What makes the 1989 version of Castle so much more interesting, beyond casting Lundgren in the role, comes from a script structured to prevent multiple perspectives on the character. Screenwriter Boaz Yakin wisely foregoes turning the film into an origin story, recognizing that the Punisher’s origin is not a story but, rather, a moment – the moment his wife and children die in a car bomb. This frees the film to manage the character both as an individual and as a concept. To the media, he is a mysterious vigilante called the Punisher. To the police, his high body county and defiance of the legal system inspires aggravation and embarrassment. Of course, to mobsters the Punisher evokes fear and dread. Finally, there are the personal perspectives of the character through Frank himself, delivered through voice-over monologues, and through his former partner in the police Jake Berkowitz, played by Louis Gossett Jr. The latter is arguably the film’s true heart, as Jake desperately searches for his former friend, believed dead by just about everyone else, and bring him to safety from the alienating bloody battlefront of his perpetual war against the mob. Altogether, the various perspectives add up to a surprisingly robust portrayal that elevates the film’s presentation of the character from mere exploitation to social commentary. It helps immeasurably that, unlike Hensleigh’s film, the plot is not driven by excessively dominant villains. Instead, the plot doesn’t overcook the film. We get a gritty, almost depersonalized war between a man and the mob, with the Punisher having to confront the consequences of what happens when the mob is so weakened that the Yakuza start to move into the power gap.

Of course, it cannot go unmentioned that the film suffers from its low budget and director Mark Goldblatt’s lack of cinematic vision. The obvious casualties are the cast, which range from cringe-inducing bit parts to awful child actors, and action scenes that occasionally forget about the laws of physics. Even that classic gaffe, where the hero emerges unharmed from a hail of apparently badly aimed bullets, makes an appearance.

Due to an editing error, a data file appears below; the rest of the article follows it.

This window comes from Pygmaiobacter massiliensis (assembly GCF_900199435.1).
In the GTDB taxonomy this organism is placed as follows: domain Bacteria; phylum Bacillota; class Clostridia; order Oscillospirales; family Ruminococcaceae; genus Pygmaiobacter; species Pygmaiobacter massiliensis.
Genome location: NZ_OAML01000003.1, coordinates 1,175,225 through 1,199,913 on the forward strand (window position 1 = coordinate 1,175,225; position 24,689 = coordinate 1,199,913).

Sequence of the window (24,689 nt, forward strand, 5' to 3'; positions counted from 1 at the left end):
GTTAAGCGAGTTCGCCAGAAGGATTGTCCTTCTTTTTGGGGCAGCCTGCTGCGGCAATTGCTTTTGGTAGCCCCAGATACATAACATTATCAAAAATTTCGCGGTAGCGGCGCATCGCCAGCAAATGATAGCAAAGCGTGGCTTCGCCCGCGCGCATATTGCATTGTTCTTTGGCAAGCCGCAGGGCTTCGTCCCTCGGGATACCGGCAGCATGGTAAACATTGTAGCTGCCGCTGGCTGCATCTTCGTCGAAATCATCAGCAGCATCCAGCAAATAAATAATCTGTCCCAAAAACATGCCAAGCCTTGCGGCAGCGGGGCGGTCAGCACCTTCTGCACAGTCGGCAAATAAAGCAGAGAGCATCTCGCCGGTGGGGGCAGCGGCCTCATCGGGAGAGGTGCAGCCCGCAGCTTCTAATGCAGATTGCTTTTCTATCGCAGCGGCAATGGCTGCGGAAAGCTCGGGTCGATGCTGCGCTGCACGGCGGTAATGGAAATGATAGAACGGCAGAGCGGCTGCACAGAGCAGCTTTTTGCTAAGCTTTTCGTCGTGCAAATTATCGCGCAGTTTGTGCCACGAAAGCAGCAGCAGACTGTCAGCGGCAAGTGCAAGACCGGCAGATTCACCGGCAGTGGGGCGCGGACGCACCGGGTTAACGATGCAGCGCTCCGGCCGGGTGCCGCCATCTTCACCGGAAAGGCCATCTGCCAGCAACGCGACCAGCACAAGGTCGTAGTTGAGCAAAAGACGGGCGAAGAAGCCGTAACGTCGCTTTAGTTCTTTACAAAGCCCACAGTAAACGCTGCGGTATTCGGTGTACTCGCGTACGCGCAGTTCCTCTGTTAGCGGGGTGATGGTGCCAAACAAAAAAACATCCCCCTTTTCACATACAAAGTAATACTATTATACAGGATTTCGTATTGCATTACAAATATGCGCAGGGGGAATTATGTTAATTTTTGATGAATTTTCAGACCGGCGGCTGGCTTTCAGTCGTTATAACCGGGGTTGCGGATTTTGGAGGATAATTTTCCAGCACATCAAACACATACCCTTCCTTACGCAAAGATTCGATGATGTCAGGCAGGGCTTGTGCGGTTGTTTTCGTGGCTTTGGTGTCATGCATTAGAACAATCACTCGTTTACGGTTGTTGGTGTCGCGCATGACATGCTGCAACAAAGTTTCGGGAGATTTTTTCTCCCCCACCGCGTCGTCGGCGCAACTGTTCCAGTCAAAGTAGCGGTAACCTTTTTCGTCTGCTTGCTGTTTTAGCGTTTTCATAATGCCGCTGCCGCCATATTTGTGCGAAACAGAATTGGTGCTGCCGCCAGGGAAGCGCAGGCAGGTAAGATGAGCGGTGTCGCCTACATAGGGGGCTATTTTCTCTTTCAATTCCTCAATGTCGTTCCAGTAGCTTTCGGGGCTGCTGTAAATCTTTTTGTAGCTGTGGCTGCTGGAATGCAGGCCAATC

For all that, however, Goldblatt mostly stages effective action scenes. A welcome lack of frills or stylistic flourishes gives the gunfights and fisticuffs a gritty, street-brawl character. In fact, it’s a bit of a morally wishy-washy misnomer to call them “action scenes;” its violence, straight without a chaser. Despite the necessary brutality of garroting, gunshots, and stabbings, the film restrains itself from giving in to the gory impulse that afflicted other “action” movies of the 80s and their successors. And why shouldn’t it? It’s a questionable cultural defect, illustrated vividly by Hensleigh’s version, that requires the use of highly graphic depictions of violence to elicit a moral and visceral response. Goldblatt doesn’t sanitize the film’s violence to make it palatable, but does keep it at a clinically detached level that makes the violence all the more unsettling without playing into the manipulative revenge horror formula. To this version of the Punisher, and the gangsters he combats, the violence is matter-of-fact; The Punisher, at one point, machine guns a roomful of kendo-practicing Yakuza without so much of a twitch. Goldblatt’s honest presentation leaves room for audience involvement. Where some might be thrilled by such mechanical slaughter, it seems more fitting to be horrified, a reaction more in line with the Punisher’s ultimate status as anti-hero.